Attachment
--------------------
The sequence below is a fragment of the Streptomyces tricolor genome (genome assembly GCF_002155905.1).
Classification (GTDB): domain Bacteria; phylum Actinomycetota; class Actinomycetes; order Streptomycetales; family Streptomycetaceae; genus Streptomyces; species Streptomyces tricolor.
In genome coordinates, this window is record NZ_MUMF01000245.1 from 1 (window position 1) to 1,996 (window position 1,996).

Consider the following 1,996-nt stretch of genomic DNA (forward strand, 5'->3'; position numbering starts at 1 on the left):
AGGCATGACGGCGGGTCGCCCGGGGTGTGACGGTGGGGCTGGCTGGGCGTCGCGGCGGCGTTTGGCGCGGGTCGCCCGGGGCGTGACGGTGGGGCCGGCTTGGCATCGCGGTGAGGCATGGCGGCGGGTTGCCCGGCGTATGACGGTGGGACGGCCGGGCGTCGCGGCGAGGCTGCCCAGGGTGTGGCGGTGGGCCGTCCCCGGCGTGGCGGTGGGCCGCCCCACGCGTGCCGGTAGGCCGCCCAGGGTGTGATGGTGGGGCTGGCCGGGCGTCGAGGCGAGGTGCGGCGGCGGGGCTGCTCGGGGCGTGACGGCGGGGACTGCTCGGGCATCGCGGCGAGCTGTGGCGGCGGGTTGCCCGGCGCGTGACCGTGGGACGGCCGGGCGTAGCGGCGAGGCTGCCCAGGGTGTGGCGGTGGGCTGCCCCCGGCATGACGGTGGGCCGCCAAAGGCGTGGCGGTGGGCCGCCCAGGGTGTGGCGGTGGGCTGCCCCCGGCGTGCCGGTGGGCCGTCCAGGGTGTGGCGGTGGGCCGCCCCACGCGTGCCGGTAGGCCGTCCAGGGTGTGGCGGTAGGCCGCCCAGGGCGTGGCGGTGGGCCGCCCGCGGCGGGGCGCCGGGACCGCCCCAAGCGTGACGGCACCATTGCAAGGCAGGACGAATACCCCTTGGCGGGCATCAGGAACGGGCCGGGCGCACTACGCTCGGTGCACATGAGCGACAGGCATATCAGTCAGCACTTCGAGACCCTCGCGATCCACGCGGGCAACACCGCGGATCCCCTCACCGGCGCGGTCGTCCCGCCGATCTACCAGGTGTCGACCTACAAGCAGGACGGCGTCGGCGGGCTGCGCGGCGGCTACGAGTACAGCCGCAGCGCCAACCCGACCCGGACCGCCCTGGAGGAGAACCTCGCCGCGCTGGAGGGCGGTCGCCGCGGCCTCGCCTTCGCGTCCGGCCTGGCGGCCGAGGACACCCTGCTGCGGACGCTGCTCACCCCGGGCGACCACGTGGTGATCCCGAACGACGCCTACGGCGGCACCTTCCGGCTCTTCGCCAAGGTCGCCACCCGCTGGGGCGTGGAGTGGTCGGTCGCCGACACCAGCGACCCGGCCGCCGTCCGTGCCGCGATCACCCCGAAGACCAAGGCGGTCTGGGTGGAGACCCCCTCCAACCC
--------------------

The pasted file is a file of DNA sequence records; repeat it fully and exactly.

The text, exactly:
The sequence below is a fragment of the Streptomyces tricolor genome (genome assembly GCF_002155905.1).
Classification (GTDB): domain Bacteria; phylum Actinomycetota; class Actinomycetes; order Streptomycetales; family Streptomycetaceae; genus Streptomyces; species Streptomyces tricolor.
In genome coordinates, this window is record NZ_MUMF01000245.1 from 1 (window position 1) to 1,996 (window position 1,996).

Consider the following 1,996-nt stretch of genomic DNA (forward strand, 5'->3'; position numbering starts at 1 on the left):
AGGCATGACGGCGGGTCGCCCGGGGTGTGACGGTGGGGCTGGCTGGGCGTCGCGGCGGCGTTTGGCGCGGGTCGCCCGGGGCGTGACGGTGGGGCCGGCTTGGCATCGCGGTGAGGCATGGCGGCGGGTTGCCCGGCGTATGACGGTGGGACGGCCGGGCGTCGCGGCGAGGCTGCCCAGGGTGTGGCGGTGGGCCGTCCCCGGCGTGGCGGTGGGCCGCCCCACGCGTGCCGGTAGGCCGCCCAGGGTGTGATGGTGGGGCTGGCCGGGCGTCGAGGCGAGGTGCGGCGGCGGGGCTGCTCGGGGCGTGACGGCGGGGACTGCTCGGGCATCGCGGCGAGCTGTGGCGGCGGGTTGCCCGGCGCGTGACCGTGGGACGGCCGGGCGTAGCGGCGAGGCTGCCCAGGGTGTGGCGGTGGGCTGCCCCCGGCATGACGGTGGGCCGCCAAAGGCGTGGCGGTGGGCCGCCCAGGGTGTGGCGGTGGGCTGCCCCCGGCGTGCCGGTGGGCCGTCCAGGGTGTGGCGGTGGGCCGCCCCACGCGTGCCGGTAGGCCGTCCAGGGTGTGGCGGTAGGCCGCCCAGGGCGTGGCGGTGGGCCGCCCGCGGCGGGGCGCCGGGACCGCCCCAAGCGTGACGGCACCATTGCAAGGCAGGACGAATACCCCTTGGCGGGCATCAGGAACGGGCCGGGCGCACTACGCTCGGTGCACATGAGCGACAGGCATATCAGTCAGCACTTCGAGACCCTCGCGATCCACGCGGGCAACACCGCGGATCCCCTCACCGGCGCGGTCGTCCCGCCGATCTACCAGGTGTCGACCTACAAGCAGGACGGCGTCGGCGGGCTGCGCGGCGGCTACGAGTACAGCCGCAGCGCCAACCCGACCCGGACCGCCCTGGAGGAGAACCTCGCCGCGCTGGAGGGCGGTCGCCGCGGCCTCGCCTTCGCGTCCGGCCTGGCGGCCGAGGACACCCTGCTGCGGACGCTGCTCACCCCGGGCGACCACGTGGTGATCCCGAACGACGCCTACGGCGGCACCTTCCGGCTCTTCGCCAAGGTCGCCACCCGCTGGGGCGTGGAGTGGTCGGTCGCCGACACCAGCGACCCGGCCGCCGTCCGTGCCGCGATCACCCCGAAGACCAAGGCGGTCTGGGTGGAGACCCCCTCCAACCC